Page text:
In Gareth Huw Evans' 2011 action film The Raid, a rookie SWAT officer joins a police team on a dawn raid on a decrepit Jakarta apartment block. The entire block is controlled by a drug kingpin and filled with his mercenaries, dealers and criminal associates. A few stories up and the SWAT team is rumbled, leading to an action-packed journey to the top of the building, to eliminate the crime boss and get out alive.
Now in Pete Travis' 2012 science fiction film Dredd, a rookie "Judge" (basically a police officer who also sentences criminals at their point of arrest) joins the legendary Judge Dredd in investigating a triple homicide in a decrepit Megacity One apartment block. The entire block is controlled by a drug kingpin and filled with her mercenaries, dealers and criminal associates. A few stories up and the Judges are rumbled, leading to an action-packed journey to the top of the building, to eliminate the crime boss and get out alive.
Pete Travis and DNA films must have been horrified when they saw or heard about The Raid. Both films were developed independently, each without knowledge of the other, and shot at opposite ends of the planet (The Raid in Indonesia, Dredd in South Africa). Of course Dredd had the higher budget, and some pretty extensive visual effects work required, so The Raid managed to sneak in, get all the attention and critical acclaim, and leave Dredd looking like a slightly less edgy, slightly less interesting version of the same story.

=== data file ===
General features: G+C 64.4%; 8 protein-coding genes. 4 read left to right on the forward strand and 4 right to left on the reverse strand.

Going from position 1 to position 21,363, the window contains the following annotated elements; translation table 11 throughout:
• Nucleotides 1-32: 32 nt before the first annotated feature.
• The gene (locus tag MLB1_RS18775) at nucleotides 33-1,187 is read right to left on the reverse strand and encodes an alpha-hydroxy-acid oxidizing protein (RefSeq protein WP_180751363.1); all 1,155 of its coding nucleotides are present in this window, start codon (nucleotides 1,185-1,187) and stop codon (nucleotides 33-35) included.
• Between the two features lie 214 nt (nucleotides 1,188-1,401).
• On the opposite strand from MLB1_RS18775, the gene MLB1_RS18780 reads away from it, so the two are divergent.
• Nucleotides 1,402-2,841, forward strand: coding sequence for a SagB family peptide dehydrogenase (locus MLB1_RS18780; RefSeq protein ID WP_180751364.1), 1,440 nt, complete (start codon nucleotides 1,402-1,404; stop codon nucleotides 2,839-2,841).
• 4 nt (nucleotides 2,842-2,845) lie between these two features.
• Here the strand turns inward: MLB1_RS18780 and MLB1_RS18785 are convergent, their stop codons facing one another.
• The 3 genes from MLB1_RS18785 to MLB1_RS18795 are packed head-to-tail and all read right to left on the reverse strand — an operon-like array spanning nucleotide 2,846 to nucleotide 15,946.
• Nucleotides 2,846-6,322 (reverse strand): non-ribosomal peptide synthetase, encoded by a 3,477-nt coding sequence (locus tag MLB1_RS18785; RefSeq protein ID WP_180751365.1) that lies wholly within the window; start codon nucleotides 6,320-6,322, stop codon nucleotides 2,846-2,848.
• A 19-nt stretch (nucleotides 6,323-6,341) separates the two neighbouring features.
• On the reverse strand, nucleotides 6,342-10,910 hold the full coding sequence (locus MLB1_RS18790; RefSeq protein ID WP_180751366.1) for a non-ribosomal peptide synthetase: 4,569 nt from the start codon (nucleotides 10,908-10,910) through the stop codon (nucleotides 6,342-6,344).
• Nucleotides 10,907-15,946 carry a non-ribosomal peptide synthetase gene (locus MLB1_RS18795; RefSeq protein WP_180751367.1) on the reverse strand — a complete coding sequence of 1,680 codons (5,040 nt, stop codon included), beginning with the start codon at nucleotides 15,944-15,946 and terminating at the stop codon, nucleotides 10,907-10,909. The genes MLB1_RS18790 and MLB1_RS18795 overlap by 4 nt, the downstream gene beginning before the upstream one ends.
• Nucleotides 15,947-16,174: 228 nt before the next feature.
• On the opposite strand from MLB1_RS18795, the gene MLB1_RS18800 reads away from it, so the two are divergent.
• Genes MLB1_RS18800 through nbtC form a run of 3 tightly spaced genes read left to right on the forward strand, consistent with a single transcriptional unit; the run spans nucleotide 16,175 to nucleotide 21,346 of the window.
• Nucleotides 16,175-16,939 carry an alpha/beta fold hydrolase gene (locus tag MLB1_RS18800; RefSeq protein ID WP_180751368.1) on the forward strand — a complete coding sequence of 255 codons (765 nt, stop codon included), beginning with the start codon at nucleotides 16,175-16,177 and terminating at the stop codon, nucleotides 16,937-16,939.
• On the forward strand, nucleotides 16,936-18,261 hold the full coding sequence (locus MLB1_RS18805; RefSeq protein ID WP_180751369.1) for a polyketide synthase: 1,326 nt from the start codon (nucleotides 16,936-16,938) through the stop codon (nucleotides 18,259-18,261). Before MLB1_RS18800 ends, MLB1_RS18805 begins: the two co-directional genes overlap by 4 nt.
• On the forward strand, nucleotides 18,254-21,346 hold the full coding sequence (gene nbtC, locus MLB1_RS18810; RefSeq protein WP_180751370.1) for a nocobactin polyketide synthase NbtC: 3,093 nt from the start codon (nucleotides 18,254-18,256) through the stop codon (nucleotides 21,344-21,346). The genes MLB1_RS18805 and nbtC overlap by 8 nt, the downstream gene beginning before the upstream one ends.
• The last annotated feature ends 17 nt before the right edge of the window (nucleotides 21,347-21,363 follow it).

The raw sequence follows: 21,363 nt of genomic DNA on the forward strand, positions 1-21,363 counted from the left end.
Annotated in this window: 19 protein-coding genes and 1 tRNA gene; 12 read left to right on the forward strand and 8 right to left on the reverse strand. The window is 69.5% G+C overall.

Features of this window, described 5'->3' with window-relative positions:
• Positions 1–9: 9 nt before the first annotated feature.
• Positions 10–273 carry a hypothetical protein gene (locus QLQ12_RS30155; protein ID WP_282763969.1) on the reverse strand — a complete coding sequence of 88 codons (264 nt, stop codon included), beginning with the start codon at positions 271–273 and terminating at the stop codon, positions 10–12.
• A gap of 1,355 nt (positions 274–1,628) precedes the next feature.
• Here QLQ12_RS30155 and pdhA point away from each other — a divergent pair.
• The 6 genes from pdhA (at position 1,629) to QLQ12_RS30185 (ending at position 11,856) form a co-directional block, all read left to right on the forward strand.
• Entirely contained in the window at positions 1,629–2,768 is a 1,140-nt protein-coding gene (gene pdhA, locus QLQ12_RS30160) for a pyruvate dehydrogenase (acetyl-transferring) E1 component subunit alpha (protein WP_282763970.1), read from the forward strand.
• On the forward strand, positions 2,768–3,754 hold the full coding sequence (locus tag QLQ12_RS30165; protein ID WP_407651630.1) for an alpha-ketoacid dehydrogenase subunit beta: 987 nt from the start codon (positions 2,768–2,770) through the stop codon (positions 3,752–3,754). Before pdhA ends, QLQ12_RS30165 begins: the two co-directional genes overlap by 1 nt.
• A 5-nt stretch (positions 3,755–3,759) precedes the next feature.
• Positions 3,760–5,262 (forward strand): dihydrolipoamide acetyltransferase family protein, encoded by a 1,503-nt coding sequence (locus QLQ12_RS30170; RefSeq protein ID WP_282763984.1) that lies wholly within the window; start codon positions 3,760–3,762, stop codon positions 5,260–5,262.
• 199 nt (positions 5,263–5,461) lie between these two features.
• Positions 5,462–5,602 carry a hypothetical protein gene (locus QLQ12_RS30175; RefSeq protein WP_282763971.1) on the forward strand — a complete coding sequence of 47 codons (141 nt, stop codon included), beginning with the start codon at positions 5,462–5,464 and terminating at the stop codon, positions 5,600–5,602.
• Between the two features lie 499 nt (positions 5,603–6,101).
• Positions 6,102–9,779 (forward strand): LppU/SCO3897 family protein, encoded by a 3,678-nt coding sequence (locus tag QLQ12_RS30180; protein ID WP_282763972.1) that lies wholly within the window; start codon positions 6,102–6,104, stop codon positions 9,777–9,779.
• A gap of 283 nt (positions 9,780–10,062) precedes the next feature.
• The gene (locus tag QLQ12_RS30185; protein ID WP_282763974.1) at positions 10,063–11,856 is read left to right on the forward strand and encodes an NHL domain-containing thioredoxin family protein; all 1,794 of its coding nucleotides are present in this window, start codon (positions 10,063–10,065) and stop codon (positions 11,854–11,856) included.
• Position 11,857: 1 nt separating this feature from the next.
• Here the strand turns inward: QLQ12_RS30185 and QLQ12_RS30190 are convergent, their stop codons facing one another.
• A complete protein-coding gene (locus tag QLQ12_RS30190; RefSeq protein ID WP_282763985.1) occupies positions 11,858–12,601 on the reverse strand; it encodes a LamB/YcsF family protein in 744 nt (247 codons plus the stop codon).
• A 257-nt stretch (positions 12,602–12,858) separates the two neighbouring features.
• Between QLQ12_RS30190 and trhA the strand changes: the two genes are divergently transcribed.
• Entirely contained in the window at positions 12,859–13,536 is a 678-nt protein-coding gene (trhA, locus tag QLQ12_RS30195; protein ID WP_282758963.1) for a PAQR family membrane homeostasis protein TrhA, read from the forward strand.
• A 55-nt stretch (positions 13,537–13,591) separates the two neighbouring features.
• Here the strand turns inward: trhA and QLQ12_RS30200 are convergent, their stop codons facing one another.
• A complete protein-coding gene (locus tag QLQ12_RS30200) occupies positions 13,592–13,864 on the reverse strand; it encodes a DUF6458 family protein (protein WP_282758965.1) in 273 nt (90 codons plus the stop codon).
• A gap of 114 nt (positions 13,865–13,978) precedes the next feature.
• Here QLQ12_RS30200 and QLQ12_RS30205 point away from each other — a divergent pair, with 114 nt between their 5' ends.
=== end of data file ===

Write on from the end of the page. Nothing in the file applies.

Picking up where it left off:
This isn't to say Dredd isn't any good. For one thing it goes without saying that it's head-and-shoulders above Danny Cannon's bloated Judge Dredd (1995), and that Karl Urban's Eastwood-inspired, tightly wound performance in the title role is significantly more effective than Sylvester Stallone's self-parodic version. Particularly impressive is Olivia Thirlby as psychic Judge Cassandra Anderson, who looks as if she's walked off the page and onto the screen.
This film presents a more realistic and grounded take on the Judge Dredd mythos, and as a result it loses a bit of the satirical edge that has marked the comic as so distinctive over the past three decades. I think the shift gives the production more value than it loses: it may not be as crazy and over-the-top as the comic (or, indeed, Danny Cannon's film) but it gains a certain amount of weight and dramatic tension in return. There's always been a bit of a problem with presenting Judge Dredd on screen, because in the comics he's a fascist satire aimed at Margaret Thatcher's Britain - which could wind up making him look distinctly unappealing when translated to live-action. By softening the edge of the original texts, Travis and screenwriter Alex Garland (28 Days Later) have made the character work remarkably well.
It's a great shame that Dredd and The Raid simultaneously developed the same plots, because coming second has taken the wind out of Dredd's sails to a certain extent. It's a shame, because it does enough things differently for both films to co-exist quite happily. This is a sharp, violent science fiction action flick that ticks all of the right boxes and proves that - a bit of tweaking and softening later - Judge Joseph Dredd works on the big screen after all.